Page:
Colom­bia’s grow­ers stir prof­its into their cof­fee

Los Angeles Times - - The World - Chris Kraul re­port­ing from maniza­les, colom­bia

These are golden days for cof­fee grower Se­gundo Car­dona and thou­sands of other farm­ers in Colom­bia. Global prices for his beans are close to 14-year highs and, ac­cord­ing to some an­a­lysts, may re­main at or near these lev­els for years to come.

The rea­sons in­clude less than op­ti­mal har­vests in top cof­fee-pro­duc­ing coun­tries Brazil and Viet­nam and ris­ing con­sump­tion in Brazil and Mex­ico as well as in tra­di­tional tea-drink­ing na­tions, in­clud­ing China, In­dia and Rus­sia.

World­wide cof­fee con­sump­tion has grown an av­er­age of about 2% a year over the last decade, dou­ble the 1% an­nual av­er­age in­crease in sup­ply.

“It is a clas­sic mar­ket im­bal­ance,” said Rabobank agri­cul­tural econ­o­mist Guil­herme Memo in Sao Paulo, Brazil, cit­ing In­ter­na­tional Cof­fee Or­ga­ni­za­tion statis­tics show­ing a 30% in­crease in prices over the last year for ara­bica, the cof­fee typ­i­cally grown in Colom­bia. Prices for ro­busta, the va­ri­ety iden­ti­fied with Brazil, have in­creased about 12%.

An­other fac­tor boost­ing prices is in­creas­ing con­sumer in­sis­tence on so­called spe­cialty cof­fees, a trend that more Colom­bian farm­ers, in­clud­ing Car­dona, are tap­ping into.

The world’s largest cof­fee re­tailer, Star­bucks, an­nounced Thurs­day that it was rais­ing prices, just as many su­per­mar­kets have done in re­cent months. Star­bucks Chief Ex­ec­u­tive Howard Schultz cited the “ex­treme na­ture of cost in­creases” in jus­ti­fy­ing the move.

In­stead of merely sell­ing his beans in bulk, Car­dona, 77, will soon be re­ceiv­ing a pre­mium of up to 10% above the stan­dard price once his cof­fee is la­beled “fair trade cer­ti­fied,” as he ex­pects later this year. The la­bel is be­stowed by Fair Trade Colom­bia, a non­profit or­ga­ni­za­tion that helps mar­ket cof­fee for grow­ers who pro­duce eco-friendly beans.

Car­dona over the last year has be­gun con­serv­ing more wa­ter, given work­ers masks to pro­tect against harm­ful dust and stopped us­ing cer­tain haz­ardous chem­i­cals.

A cof­fee grower for half a cen­tury, Car­dona was slow to jump on the spe­cialty cof­fee band­wagon, even though the lo­cal grow­ers co­op­er­a­tive has been cam­paign­ing for farm­ers to join.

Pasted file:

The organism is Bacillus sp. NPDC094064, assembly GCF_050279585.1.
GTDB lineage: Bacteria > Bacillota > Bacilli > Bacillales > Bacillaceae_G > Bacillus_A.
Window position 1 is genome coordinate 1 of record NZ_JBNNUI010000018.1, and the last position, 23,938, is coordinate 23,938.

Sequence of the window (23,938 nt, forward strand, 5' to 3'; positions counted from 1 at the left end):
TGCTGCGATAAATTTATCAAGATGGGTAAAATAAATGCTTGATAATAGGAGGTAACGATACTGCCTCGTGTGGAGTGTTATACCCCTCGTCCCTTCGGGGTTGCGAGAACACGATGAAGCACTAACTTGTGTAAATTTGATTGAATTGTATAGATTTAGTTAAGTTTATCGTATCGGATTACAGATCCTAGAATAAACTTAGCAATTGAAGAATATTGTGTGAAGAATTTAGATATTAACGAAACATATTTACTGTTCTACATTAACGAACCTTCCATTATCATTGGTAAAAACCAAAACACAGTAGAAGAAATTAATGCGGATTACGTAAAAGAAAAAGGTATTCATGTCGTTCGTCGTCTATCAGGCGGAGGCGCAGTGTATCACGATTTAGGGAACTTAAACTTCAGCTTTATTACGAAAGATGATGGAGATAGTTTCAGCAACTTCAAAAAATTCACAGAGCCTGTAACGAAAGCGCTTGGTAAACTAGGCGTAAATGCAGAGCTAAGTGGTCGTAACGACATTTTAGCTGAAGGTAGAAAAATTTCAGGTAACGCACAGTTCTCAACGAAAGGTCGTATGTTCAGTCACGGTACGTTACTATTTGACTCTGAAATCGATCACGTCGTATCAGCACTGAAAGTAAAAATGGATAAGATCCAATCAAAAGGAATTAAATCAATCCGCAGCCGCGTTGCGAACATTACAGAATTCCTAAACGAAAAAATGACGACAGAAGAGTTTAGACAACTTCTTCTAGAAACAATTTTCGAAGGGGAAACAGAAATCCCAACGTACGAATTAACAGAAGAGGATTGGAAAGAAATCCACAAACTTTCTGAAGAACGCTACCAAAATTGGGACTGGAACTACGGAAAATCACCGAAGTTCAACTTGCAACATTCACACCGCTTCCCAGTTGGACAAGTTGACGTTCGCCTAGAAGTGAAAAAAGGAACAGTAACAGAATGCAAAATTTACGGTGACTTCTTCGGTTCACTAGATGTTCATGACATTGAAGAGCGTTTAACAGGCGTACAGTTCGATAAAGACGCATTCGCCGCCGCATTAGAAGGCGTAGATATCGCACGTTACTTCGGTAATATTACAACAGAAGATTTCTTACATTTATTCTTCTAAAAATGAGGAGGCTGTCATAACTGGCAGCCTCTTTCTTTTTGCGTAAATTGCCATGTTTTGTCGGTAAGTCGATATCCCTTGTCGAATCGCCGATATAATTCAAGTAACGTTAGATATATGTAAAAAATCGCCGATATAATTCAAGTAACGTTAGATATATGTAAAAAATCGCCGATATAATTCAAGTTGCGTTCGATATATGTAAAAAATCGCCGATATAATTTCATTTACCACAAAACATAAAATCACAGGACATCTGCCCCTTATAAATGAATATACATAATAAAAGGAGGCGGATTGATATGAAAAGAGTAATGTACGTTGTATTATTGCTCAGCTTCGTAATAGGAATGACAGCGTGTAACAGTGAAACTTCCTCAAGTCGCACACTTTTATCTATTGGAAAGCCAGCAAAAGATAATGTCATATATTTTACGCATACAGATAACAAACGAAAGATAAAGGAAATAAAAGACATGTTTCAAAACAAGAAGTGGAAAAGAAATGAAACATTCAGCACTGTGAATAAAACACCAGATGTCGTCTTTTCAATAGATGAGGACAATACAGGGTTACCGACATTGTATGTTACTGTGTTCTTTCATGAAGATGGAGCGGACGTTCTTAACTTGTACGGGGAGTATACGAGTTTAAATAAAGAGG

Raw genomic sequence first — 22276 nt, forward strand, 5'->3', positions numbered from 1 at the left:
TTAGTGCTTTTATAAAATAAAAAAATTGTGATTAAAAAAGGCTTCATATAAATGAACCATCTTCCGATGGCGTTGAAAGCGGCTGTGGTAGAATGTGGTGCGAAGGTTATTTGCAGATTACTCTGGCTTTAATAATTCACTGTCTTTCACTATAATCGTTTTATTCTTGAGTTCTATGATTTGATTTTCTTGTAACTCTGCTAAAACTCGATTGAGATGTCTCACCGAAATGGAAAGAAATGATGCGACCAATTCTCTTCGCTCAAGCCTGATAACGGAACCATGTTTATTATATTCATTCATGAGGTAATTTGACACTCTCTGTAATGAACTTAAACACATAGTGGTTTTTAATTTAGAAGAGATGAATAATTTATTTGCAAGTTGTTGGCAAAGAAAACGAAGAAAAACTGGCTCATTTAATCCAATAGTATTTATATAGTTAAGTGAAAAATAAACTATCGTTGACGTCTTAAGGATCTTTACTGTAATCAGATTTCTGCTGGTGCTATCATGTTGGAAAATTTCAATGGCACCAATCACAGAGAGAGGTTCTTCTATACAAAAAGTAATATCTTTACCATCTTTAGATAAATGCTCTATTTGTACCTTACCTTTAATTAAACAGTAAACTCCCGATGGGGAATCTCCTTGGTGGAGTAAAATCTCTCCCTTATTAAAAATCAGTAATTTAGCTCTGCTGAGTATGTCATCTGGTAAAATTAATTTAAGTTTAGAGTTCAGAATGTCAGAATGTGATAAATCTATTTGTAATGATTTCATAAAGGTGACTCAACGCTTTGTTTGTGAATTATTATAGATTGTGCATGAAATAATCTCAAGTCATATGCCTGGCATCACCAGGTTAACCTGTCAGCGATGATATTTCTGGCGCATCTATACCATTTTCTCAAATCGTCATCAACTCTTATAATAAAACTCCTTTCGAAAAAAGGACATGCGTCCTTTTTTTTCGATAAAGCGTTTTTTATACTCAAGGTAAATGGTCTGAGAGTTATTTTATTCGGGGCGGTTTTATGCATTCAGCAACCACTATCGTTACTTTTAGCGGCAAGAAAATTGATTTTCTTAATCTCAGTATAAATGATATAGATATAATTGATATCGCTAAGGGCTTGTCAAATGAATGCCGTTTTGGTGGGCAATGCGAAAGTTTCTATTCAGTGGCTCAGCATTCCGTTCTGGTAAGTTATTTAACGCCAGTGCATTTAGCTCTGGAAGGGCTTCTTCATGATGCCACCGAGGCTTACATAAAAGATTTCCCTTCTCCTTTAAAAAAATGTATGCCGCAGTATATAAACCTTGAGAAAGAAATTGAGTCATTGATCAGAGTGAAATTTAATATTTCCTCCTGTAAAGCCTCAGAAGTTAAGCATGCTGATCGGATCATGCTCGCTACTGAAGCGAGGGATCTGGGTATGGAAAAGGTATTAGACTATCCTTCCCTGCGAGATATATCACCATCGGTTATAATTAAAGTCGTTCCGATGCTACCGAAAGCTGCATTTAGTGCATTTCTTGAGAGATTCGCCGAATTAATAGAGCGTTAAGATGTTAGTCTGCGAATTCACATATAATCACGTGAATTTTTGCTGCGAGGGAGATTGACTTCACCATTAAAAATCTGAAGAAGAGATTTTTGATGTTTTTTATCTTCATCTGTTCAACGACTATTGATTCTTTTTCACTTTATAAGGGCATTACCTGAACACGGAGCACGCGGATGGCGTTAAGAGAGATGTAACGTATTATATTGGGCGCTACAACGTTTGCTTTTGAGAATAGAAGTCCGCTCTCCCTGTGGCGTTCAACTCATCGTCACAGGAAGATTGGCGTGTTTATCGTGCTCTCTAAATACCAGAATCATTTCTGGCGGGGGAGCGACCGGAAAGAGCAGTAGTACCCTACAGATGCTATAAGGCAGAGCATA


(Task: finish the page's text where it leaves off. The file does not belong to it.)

“Grow­ing it their way just seemed too com­pli­cated. But the prices jus­tify it, and get­ting the seal will also bring other ben­e­fits,” Car­dona said. Those ben­e­fits in­clude health and fu­neral ex­penses aid in a pro­gram fi­nanced by the Na­tional Fed­er­a­tion of Cof­fee Grow­ers of Colom­bia with a por­tion of the price wind­fall.

Fed­er­a­tion Di­rec­tor Luis Ge­naro Munoz said in an in­ter­view here that more than one-third of all Colom­bian cof­fee now qual­i­fies for a “value-added” spe­cialty sta­tus, up from less than 5% in the early 1990s. The strat­egy has paid off be­cause Colom­bia’s spe­cialty cof­fee sales are grow­ing at three times the global rate.

One of the spe­cialty cof­fee la­bels most sought af­ter by Colom­bian grow­ers is that of the New York-based Rain­for­est Al­liance, which gives its mark of ap­proval to grow­ers who ful­fill spe­cific en­vi­ron­men­tal re­quire­ments and pro­mote high health and ed­u­ca­tion stan­dards for work­ers and their chil­dren.

Twenty per­cent of all cof­fee grown in the state of Huila, home to Colom­bia’s sec­ond-largest cof­fee har­vest, now earns the Rain­for­est Al­liance’s im­pri­matur. The pro­gram is par­tially spon­sored by the U.S. Agency for In­ter­na­tional Devel­op­ment, which sees grow­ing pre­mium cof­fee as a way to raise liv­ing stan­dards.

The ex­pand­ing spe­cialty mar­ket for grow­ers “is leav­ing the mar­ket tight on sup­ply” for the ara­bica beans Colom­bia is fa­mous for, said Ju­dith Ganes-Chase, who heads a com­modi­ties re­search firm in Ka­tonah, N.Y.

And tighter sup­plies mean higher prices paid by con­sumers for beans grown in Colom­bia, which is the world’s fourth-largest cof­fee pro­ducer and ac­counts for about 8% of all cof­fee grown.

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